Tax Relief for Victims of Severe Storms, Flooding, Mudslides and Landslides in West Virginia

Updated 4/20/2012 to include Lincoln and Mingo counties

WVA-2012-2, March 27, 2012

CHARLESTON — Victims of the severe storms, flooding, mudslides and landslides that began on March 15, 2012 in parts of West Virginia may qualify for tax relief from the Internal Revenue Service.

The President has declared Lincoln, Logan and Mingo counties a federal disaster area. Individuals who reside or have a business in this county may qualify for tax relief.

The declaration permits the IRS to postpone certain deadlines for taxpayers who reside or have a business in the disaster area. For instance, certain deadlines falling on or after March 15, and on or before May 31, have been postponed to May 31, 2012. This includes the April 17 deadline for filing 2011 individual income tax returns, making income tax payments and making 2011 contributions to an individual retirement account (IRA).  

In addition, the IRS is waiving the failure-to-deposit penalties for employment and excise tax deposits due on or after March 15, and on or before March 30, as long as the deposits are made by March 30, 2012.

If an affected taxpayer receives a penalty notice from the IRS, the taxpayer should call the telephone number on the notice to have the IRS abate any interest and any late filing or late payment penalties that would otherwise apply. Penalties or interest will be abated only for taxpayers who have an original or extended filing, payment or deposit due date, including an extended filing or payment due date, that falls within the postponement period.

The IRS automatically identifies taxpayers located in the covered disaster area and applies automatic filing and payment relief. But affected taxpayers who reside or have a business located outside the covered disaster area must call the IRS disaster hotline at 866-562-5227 to request this tax relief.

Covered Disaster Area

The counties above constitute a covered disaster area for purposes of Treas. Reg. § 301.7508A-1(d)(2) and are entitled to the relief detailed below.

Affected Taxpayers

Taxpayers considered to be affected taxpayers eligible for the postponement of time to file returns, pay taxes and perform other time-sensitive acts are those taxpayers listed in Treas. Reg. § 301.7508A-1(d)(1), and include individuals who live, and businesses whose principal place of business is located, in the covered disaster area. Taxpayers not in the covered disaster area, but whose records necessary to meet a deadline listed in Treas. Reg. § 301.7508A-1(c) are in the covered disaster area, are also entitled to relief. In addition, all relief workers affiliated with a recognized government or philanthropic organization assisting in the relief activities in the covered disaster area and any individual visiting the covered disaster area who was killed or injured as a result of the disaster are entitled to relief.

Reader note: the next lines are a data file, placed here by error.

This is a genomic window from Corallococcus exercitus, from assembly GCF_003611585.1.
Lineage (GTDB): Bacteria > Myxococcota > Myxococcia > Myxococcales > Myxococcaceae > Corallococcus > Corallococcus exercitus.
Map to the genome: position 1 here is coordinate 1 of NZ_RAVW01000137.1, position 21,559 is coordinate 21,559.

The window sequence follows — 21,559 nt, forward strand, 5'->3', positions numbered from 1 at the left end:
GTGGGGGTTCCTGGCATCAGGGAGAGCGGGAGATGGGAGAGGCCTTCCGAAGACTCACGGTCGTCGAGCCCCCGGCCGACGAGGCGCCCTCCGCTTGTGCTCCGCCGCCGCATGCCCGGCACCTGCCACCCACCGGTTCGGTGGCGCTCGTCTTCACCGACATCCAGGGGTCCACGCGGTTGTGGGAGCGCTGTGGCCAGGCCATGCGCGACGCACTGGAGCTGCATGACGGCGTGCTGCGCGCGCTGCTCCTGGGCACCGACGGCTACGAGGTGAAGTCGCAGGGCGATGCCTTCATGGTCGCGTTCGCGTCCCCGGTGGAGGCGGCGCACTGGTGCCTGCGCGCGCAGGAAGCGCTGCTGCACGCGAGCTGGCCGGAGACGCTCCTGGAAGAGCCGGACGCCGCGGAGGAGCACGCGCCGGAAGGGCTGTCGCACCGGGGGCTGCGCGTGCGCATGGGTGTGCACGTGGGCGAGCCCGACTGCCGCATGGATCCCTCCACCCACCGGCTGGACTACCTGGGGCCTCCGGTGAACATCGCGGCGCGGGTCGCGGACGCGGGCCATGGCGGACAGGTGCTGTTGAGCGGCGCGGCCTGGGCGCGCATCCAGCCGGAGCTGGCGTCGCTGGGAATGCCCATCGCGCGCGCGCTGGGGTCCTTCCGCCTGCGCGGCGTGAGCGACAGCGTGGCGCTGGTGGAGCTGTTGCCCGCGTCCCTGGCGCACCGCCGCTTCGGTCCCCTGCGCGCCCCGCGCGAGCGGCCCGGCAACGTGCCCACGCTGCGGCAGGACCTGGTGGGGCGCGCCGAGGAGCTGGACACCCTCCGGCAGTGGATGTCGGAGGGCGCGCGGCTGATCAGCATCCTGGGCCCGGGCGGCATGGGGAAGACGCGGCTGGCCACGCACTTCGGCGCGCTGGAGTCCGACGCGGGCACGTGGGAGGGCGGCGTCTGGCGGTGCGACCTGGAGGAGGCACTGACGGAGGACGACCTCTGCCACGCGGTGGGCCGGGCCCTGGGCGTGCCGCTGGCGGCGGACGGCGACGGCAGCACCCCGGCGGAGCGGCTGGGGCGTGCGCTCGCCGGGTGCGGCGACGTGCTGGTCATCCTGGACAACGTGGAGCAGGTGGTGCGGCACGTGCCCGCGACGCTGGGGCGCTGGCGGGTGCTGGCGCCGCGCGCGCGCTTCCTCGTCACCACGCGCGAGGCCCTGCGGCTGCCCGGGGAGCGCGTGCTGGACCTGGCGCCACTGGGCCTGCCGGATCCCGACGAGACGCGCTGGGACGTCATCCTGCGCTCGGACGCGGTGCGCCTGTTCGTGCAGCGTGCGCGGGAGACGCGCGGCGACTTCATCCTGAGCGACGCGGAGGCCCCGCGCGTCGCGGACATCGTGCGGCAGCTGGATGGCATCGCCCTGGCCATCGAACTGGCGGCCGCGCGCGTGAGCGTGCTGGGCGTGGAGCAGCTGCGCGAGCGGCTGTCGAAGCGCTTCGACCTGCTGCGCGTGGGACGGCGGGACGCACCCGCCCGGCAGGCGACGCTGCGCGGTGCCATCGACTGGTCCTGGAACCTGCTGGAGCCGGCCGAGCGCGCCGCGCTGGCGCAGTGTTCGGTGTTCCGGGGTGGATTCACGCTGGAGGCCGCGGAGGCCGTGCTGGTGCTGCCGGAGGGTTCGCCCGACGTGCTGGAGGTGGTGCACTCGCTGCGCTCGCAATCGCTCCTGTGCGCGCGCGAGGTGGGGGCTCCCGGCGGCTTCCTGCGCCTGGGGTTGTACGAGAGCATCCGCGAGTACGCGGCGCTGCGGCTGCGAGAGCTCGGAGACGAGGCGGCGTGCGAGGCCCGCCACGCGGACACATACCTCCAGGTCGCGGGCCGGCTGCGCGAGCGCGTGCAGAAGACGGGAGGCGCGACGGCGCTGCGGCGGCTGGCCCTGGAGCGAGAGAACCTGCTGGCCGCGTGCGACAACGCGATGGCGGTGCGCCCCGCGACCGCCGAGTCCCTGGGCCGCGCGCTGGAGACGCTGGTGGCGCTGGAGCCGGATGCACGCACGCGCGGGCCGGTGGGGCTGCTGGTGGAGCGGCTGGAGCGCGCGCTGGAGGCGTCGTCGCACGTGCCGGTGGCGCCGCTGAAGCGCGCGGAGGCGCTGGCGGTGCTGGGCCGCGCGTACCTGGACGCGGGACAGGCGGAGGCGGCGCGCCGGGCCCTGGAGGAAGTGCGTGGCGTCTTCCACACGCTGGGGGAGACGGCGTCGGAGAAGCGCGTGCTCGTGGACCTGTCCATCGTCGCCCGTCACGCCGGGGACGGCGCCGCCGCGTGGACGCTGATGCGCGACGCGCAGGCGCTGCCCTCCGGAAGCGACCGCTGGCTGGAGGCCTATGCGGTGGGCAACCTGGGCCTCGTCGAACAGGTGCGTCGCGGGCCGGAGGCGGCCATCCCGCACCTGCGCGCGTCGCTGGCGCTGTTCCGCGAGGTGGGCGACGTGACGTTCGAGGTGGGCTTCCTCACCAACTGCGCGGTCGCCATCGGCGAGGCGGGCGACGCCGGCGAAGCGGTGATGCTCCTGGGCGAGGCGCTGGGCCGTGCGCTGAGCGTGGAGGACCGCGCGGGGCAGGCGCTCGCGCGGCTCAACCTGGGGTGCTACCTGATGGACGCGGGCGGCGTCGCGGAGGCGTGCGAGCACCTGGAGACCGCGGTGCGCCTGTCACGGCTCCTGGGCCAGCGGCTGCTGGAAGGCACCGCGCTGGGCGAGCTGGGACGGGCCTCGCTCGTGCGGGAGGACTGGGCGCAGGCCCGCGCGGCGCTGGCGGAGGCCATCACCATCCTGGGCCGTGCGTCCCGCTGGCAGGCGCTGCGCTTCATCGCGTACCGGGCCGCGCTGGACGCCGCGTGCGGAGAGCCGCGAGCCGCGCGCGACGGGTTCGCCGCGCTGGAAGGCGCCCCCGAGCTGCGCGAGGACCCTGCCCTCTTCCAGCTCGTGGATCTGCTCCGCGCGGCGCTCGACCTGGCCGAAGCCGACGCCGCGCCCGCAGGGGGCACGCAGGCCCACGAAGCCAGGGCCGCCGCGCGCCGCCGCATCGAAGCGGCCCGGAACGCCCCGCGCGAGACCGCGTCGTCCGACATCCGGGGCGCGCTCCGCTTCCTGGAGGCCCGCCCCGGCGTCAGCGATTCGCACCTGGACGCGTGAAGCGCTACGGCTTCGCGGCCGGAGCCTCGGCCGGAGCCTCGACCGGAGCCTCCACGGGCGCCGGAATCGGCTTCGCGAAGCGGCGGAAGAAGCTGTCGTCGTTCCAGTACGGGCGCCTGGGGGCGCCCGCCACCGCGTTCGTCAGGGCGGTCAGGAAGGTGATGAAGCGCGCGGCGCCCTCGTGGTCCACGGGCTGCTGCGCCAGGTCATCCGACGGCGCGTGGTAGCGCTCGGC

Grant of Relief

Under section 7508A, the IRS gives affected taxpayers until May 31 to file most tax returns (including individual, corporate, and estate and trust income tax returns; partnership returns, S corporation returns, and trust returns; estate, gift, and generation-skipping transfer tax returns; and employment and certain excise tax returns), or to make tax payments, including estimated tax payments, that have either an original or extended due date occurring on or after March 15 and on or before May 31.

The IRS also gives affected taxpayers until May 31 to perform other time-sensitive actions described in Treas. Reg. § 301.7508A-1(c)(1) and Rev. Proc. 2007-56, 2007-34 I.R.B. 388 (Aug. 20, 2007), that are due to be performed on or after March 15 and on or before May 31.

This relief also includes the filing of Form 5500 series returns, in the manner described in section 8 of Rev. Proc. 2007-56. The relief described in section 17 of Rev. Proc. 2007-56, pertaining to like-kind exchanges of property, also applies to certain taxpayers who are not otherwise affected taxpayers and may include acts required to be performed before or after the period above.

The postponement of time to file and pay does not apply to information returns in the W-2, 1098, 1099 series, or to Forms 1042-S or 8027. Penalties for failure to timely file information returns can be waived under existing procedures for reasonable cause. Likewise, the postponement does not apply to employment and excise tax deposits. The IRS, however, will abate penalties for failure to make timely employment and excise tax deposits due on or after March 15 and on or before March 30 provided the taxpayer makes these deposits by March 30.

Casualty Losses

Affected taxpayers in a federally declared disaster area have the option of claiming disaster-related casualty losses on their federal income tax return for either this year or last year. Claiming the loss on an original or amended return for last year will get the taxpayer an earlier refund, but waiting to claim the loss on this year’s return could result in a greater tax saving, depending on other income factors.

Individuals may deduct personal property losses that are not covered by insurance or other reimbursements. For details, see Form 4684 and its instructions.

Affected taxpayers claiming the disaster loss on last year’s return should put the Disaster Designation “West Virginia/Severe Storms, Flooding, Mudslides, and Landslides” at the top of the form so that the IRS can expedite the processing of the refund.

Other Relief

The IRS will waive the usual fees and expedite requests for copies of previously filed tax returns for affected taxpayers. Taxpayers should put the assigned Disaster Designation in red ink at the top of Form 4506, Request for Copy of Tax Return, or Form 4506-T, Request for Transcript of Tax Return, as appropriate, and submit it to the IRS.

Affected taxpayers who are contacted by the IRS on a collection or examination matter should explain how the disaster impacts them so that the IRS can provide appropriate consideration to their case.

Taxpayers may download forms and publications from the official IRS website, irs.gov, or order them by calling 800-TAX-FORM (800-829-3676). The IRS toll-free number for general tax questions is 800-829-1040.

Related Information

Page Last Reviewed or Updated: 06-Mar-2014

The Free Tax 2011

Free tax 2011 Publication 1212 - Additional Material Prev  Up  Next   Home   More Online Publications